Rick Davin

Tag-Centric Apps and AFSDK 2.5

Blog Post created by Rick Davin Employee on May 16, 2012

I’ve been quite happy with my testing of AFSDK 2.5 CTP2.  I work in a big AF shop so the emphasis on my tests has asset-centric.  However, my company does have some tag-centric PISDK applications and I’ve recently tested out the feasibility of using AFSDK 2.5 for tag-centric apps.  Obviously there was going to a syntax change for some commands, plus I wanted to gauge performance.  Keep in mind that when I mention AFSDK for this particular post, I am referring to the OSIsoft.AF.PI namespace for counterparts to PISDK objects and methods.

 

 

 

SYNTAX

 

 

 

I have mixed feelings on some of the new commands.  To connect to a PIServer you must connect to a PISystem first.  That just seems awkward for some reason, but it’s such trivial code that it's really no big deal.  I do appreciate that its now PIServer in AFSDK, contrasted to the very generic sounding Server in PISDK.  And when you’re fetching values from PI it’s no longer PIValues being returned but rather AFValues.  I had a slight brain freeze with that last one but came to appreciate it because I like the constructor methods with AFValues and AFTime far better than their PISDK counterparts.

 

 

 

One big syntax difference was for anything fetching values based on a time range.  The PISDK methods usually required separate parameters for StartTime and EndTime.  The new AFSDK methods require an AFTimeRange object.  What I found myself doing for my own methods was overloading it to accommodate both method signatures.

 

 

 

FEATURES

 

 

 

As far as features, I’ve got to correct a misconception I’ve had about Rich Data Access in 2.5.  I was under the impression that you could not delete data as there is no equivalent RemoveValues method in AFSDK.  While it is true that this convenience method is missing, it is false that you can’t delete PI data using AFSDK.  Using the RDA UpdateValues method with the AFUpdateOption.Remove flag will remove values, or at least attempt to do so based on your user credentials ;-).

 

 

 

The other nice features of AFSDK is what we’ve all read about since CTP1: managed .NET code and objects that don’t use COM so now I don’t have to worry about marshaling, etc.  Whereas PISDK could be sluggish in MTA threads, AFSDK is quite happy in MTA.

 

 

 

A feature missing from 2.5 but slated for 2.6 is an AF equivalent of the PIAsynchStatus object.  While it would be nice to have, it does add more complexity to an application.  Don’t get me wrong – I’m a big fan of PIAsynchStatus but in some instances it can actually make your application run slower.  It would be quite useful to have in the toolbox but is something I use in less than 20% of my PISDK applications.  I can’t write any application with it that I can’t also write without it.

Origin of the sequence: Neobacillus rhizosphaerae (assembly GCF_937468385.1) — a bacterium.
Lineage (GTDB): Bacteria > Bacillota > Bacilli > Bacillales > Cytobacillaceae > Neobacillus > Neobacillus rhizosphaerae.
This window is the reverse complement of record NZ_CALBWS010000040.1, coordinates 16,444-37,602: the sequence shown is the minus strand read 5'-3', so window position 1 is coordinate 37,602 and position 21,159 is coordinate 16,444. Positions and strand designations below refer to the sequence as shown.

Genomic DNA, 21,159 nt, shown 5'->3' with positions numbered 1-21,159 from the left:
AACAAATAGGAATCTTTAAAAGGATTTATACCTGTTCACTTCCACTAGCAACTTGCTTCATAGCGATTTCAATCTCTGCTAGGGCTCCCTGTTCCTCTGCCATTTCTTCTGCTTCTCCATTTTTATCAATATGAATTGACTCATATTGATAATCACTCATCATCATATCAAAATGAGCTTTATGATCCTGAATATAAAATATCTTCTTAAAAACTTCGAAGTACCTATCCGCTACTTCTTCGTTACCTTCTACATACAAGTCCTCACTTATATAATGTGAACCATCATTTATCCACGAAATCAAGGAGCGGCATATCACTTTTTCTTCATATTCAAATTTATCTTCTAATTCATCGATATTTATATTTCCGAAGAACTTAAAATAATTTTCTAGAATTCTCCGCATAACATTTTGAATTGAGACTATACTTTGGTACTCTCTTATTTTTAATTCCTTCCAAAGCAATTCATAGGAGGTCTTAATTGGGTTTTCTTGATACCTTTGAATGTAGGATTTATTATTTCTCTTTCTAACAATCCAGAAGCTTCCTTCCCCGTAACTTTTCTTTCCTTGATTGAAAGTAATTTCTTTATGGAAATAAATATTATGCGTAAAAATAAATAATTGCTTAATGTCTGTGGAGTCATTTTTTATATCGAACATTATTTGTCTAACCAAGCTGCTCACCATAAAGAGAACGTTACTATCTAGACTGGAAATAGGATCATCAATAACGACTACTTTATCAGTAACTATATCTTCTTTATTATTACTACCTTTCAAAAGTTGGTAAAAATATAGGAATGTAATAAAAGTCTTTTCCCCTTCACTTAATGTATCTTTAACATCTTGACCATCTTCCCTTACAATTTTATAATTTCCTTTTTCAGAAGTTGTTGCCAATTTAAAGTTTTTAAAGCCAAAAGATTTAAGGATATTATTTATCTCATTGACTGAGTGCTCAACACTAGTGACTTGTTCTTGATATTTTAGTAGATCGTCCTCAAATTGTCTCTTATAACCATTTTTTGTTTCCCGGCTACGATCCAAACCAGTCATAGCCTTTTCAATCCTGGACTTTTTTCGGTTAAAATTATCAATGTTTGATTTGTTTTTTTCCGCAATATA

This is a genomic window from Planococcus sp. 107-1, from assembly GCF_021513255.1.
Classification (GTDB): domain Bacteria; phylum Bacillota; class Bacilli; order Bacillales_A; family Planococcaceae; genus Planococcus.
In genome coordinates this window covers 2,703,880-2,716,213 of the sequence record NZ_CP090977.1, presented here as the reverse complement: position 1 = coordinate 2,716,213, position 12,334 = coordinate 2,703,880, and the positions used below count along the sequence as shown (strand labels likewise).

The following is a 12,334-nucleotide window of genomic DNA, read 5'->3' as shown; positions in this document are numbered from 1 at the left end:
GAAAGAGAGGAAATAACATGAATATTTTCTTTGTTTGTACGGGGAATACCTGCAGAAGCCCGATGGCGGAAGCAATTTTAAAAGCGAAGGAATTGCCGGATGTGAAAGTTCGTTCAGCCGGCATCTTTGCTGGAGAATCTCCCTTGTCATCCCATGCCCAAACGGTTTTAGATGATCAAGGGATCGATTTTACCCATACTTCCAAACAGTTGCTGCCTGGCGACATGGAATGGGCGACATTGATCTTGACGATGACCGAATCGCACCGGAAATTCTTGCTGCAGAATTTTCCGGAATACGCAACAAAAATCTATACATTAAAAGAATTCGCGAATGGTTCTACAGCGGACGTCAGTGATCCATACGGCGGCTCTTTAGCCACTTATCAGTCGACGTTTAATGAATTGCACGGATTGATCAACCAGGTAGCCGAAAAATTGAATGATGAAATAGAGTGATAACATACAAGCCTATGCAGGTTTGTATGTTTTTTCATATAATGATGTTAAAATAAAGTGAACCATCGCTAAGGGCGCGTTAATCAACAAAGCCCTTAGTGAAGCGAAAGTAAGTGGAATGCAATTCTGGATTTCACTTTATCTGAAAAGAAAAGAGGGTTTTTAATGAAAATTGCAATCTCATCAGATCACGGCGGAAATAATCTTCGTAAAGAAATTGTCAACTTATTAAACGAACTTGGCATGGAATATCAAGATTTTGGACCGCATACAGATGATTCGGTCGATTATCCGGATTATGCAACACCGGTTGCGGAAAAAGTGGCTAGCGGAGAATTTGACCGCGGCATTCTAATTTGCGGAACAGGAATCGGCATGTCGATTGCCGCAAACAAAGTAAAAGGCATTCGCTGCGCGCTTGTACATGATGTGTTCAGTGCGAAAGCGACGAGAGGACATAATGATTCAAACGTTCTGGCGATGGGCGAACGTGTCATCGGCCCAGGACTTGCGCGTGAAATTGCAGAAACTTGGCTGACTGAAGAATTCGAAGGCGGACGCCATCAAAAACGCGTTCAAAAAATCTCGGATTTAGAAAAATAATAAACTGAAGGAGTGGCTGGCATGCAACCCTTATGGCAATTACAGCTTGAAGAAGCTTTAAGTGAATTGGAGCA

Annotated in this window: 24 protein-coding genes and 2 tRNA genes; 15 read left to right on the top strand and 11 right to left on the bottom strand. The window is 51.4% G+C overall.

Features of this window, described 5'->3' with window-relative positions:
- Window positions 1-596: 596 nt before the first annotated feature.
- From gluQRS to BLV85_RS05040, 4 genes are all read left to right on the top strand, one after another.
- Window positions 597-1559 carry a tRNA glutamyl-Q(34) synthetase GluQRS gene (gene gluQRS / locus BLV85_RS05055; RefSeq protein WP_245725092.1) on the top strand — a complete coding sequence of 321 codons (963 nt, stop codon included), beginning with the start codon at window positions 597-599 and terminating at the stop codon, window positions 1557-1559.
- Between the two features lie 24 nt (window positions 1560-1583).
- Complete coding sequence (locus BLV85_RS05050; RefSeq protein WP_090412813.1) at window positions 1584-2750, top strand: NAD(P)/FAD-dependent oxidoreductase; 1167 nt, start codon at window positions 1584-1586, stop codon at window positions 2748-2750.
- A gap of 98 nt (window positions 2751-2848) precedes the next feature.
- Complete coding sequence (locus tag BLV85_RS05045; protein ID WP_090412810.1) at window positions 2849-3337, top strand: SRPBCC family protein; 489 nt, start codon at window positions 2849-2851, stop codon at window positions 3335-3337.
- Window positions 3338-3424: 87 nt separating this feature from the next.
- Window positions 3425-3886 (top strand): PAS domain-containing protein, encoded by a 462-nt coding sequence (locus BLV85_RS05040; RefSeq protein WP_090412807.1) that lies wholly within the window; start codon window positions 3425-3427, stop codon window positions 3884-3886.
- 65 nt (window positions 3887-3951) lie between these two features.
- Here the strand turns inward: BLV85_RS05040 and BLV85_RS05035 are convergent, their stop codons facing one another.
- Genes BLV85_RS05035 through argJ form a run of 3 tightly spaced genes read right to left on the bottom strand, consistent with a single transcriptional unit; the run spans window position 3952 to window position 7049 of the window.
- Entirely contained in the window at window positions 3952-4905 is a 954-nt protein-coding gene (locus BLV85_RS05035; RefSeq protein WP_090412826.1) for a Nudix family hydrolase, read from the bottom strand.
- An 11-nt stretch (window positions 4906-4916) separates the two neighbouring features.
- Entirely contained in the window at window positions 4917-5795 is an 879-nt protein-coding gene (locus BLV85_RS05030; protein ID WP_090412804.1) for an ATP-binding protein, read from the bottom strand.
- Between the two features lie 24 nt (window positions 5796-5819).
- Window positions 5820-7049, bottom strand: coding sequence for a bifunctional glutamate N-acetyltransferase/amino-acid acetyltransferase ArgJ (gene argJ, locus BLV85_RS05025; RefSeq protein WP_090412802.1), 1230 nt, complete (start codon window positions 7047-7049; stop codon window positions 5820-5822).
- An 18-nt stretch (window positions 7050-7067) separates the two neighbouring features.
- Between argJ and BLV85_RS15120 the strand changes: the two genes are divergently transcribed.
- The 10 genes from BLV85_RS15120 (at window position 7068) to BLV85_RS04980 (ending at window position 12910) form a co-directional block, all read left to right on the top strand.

PERFORMANCE

 

 

 

Since this is a pre-release product, I’m not going to publish any hard numbers but what I will say is that I do like the speed I’ve seen so far.  Would I like it to be faster?  Absolutely.  Then again, I want the PISDK to be faster too!  But for what I consider to be an impending first release of managed, COM-less objects, I think performance is quite acceptable.  Or as one colleague said “It’s pretty durn fast.”  For those that don’t speak Southern, ‘pretty durn fast’ is a very good thing.  There are some commands where PISDK performs ever so slightly faster than AFSDK – though I would say it is insignificantly faster because within a blink of an eye is still a within a blink of an eye .  Yet there are some commands that perform a wee bit faster – that is to say not so insignificant but just a smidgen noticeably faster.

 

 

 

There was one command where AFSDK was quite faster than PISDK:  fetching a large collection of PIPoint objects or a PointList.  When testing a small set of 200 or so tags, PISDK was slightly faster.  But when fetching my entire tag collection of 35,000+ tags, AFSDK was noticeably faster.  Over a series of several tests, PISDK would take between 3 and 5 seconds to fetch all 35K tags, whereas AFSDK would do the same thing in half that time.

 

 

 

ONE PERSON’S OPINION

 

 

 

Based on the performance I’ve seen and the features of AFSDK, once AF 2.5 is released into production I would not hesitate to write a tag-centric application in AF 2.5.  Not only because this is the strategic direction of where OSIsoft is heading, but just in case you ever need to promote it to be asset-based, my application would already be in AFSDK.  For example if I’m just doing tag-centric processing, I wouldn’t be concerned about UOM’s.  But what if my needs suddenly changed and I needed to worry about UOM data conversions of my PI data?  This would be an easy transition if my formerly tag-centric application was based on AFSDK 2.5.

 

 

 

That’s just one person’s opinion.  And that’s all for now.

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